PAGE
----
California Officials Testify Against Trump’s Decree to Slash Cleaner Car Standards and Increase CO2 Emissions

“This proposal to retreat from current national standards is unsupported by science or technology and, if adopted, would ultimately hurt consumers…”

Leading California policymakers testified today in strong opposition to the Trump Administration’s proposed rule that rolls back back existing cleaner cars standards. Speaking at a hearing in Fresno, representatives from four state agencies involved in climate and public health policy told the hearing that the proposal would eviscerate current greenhouse gas emission standards for model year 2021-2026 vehicles and put in place weakened emission and fuel efficiency standards at the expense of public health, the economy and the environment.

Instead of adopting maximum feasible standards to increase vehicle fuel efficiency, as federal law requires, the Administration is moving to freeze the standards at the 2020 level through model year 2026. At present, the car industry is on track to meet or exceed the standards at issue. Leading a coalition of 17 states and the District of Columbia, Governor Brown, Attorney General Becerra, and CARB sued the EPA on May 1st over the EPA’s April 13th action. State officials have since vowed to fully defend the existing standards.

 Read on:

“This proposal to retreat from current national standards is unsupported by science or technology and, if adopted, would ultimately hurt consumers, inject significant uncertainty into the automobile industry, jeopardize public health and undermine our efforts to protect our air and climate. Further, the challenge to California’s authority to develop vehicle emissions standards is illegal and disregards a successful, decades long federal-state partnership that states use to protect their people.” said Matthew Rodriquez, California’s Secretary for Environmental Protection.

On April 13, 2018, the Trump Administration took the first step toward dismantling the national program when it issued a revised final determination that claimed the federal greenhouse gas standards for model year 2022-2025 vehicles were no longer appropriate. The Administration failed to provide appropriate or relevant evidence for this arbitrary and capricious revision of the previous final determination.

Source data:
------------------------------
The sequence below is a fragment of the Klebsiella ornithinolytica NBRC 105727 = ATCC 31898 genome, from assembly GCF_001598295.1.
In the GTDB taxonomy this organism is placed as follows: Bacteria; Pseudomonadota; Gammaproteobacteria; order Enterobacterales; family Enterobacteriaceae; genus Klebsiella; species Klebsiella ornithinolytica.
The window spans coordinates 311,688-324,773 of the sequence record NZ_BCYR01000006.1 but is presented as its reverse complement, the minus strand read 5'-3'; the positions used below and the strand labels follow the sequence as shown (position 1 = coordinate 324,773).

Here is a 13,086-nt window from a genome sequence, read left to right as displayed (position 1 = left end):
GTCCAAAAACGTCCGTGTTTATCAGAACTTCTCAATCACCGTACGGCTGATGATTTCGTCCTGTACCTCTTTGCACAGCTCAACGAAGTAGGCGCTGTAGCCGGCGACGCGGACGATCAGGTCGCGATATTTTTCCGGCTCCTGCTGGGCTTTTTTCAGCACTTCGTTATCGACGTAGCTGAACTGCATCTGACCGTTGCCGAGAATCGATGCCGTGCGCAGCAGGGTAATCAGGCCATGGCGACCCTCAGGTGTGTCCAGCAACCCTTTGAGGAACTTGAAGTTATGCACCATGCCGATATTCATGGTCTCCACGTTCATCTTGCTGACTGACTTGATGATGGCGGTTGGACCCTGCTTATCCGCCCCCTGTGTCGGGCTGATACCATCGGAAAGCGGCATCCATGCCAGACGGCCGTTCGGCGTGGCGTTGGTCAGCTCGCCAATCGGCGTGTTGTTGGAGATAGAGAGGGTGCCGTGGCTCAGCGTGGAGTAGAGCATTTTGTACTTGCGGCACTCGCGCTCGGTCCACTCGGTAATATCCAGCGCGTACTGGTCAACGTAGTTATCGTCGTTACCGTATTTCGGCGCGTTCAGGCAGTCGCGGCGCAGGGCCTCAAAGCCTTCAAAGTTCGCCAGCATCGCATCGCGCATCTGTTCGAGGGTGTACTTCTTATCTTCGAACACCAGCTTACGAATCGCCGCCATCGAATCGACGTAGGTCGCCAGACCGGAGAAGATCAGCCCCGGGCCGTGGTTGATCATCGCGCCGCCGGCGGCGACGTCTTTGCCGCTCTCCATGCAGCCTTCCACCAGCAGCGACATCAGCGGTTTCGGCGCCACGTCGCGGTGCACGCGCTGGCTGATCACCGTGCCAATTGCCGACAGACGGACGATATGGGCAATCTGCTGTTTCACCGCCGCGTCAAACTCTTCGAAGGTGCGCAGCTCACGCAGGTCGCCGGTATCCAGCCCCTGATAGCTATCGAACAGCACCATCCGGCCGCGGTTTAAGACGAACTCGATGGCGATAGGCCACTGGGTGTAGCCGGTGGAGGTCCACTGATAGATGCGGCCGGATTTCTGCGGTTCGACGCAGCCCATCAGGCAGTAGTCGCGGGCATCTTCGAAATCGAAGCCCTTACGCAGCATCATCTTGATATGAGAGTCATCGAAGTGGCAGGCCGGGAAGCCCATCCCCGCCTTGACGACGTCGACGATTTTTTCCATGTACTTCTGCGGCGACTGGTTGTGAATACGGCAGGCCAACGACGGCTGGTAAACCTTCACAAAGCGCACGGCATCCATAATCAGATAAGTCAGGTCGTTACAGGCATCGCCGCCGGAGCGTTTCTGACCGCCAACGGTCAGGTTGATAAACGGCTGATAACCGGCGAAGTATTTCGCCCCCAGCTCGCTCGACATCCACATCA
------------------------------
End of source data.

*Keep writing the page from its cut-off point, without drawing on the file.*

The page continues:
Today’s public hearing in Fresno is one of three that U.S. EPA and the National Highway Traffic Safety Administration (NHTSA) are holding around the country after releasing their notice of proposed rulemaking to roll back the vehicle greenhouse gas emissions and corporate average fuel economy (CAFE) standards for model years 2021-2026 passenger cars and light-trucks in August. Critics liken the hearings to Soviet show trials where the decision to execute had already been made.

“I am here today to ask U.S. EPA and NHTSA to withdraw their incongruously named ‘SAFE’ rule,” said Mary D. Nichols, Chair of the California Air Resources Board. “There is nothing safe about this proposal.  It turns its back on decades of progress in cleaning up cars and trucks, ignores available and cost-effective clean vehicle technology, wastes gasoline, and pumps more climate-changing gases into the atmosphere.”

Drew Bohan, Executive Director of the California Energy Commission, told the hearing that the state is making tremendous progress on cleaner cars.

“California already has 450,000 zero-emission vehicles on our roads. And virtually all of those have been added in just the last decade,” he said. “This transition to ZEVs is accelerating, with sales in July and August of this year beating all previous records – a trend we anticipate will continue as consumers continue to see how inexpensive and exciting these cars are to operate.”auto industry commentary, CARB versus Trump, EPA, CAFE, greenhouse gases, CO2, fuel economy standards,

About Ken Zino

Ken Zino is an auto industry veteran with global experience in print, broadcast and electronic media. He has auto testing, marketing, public relations and communications expertise garnered while working in Asia, Europe and the U.S.
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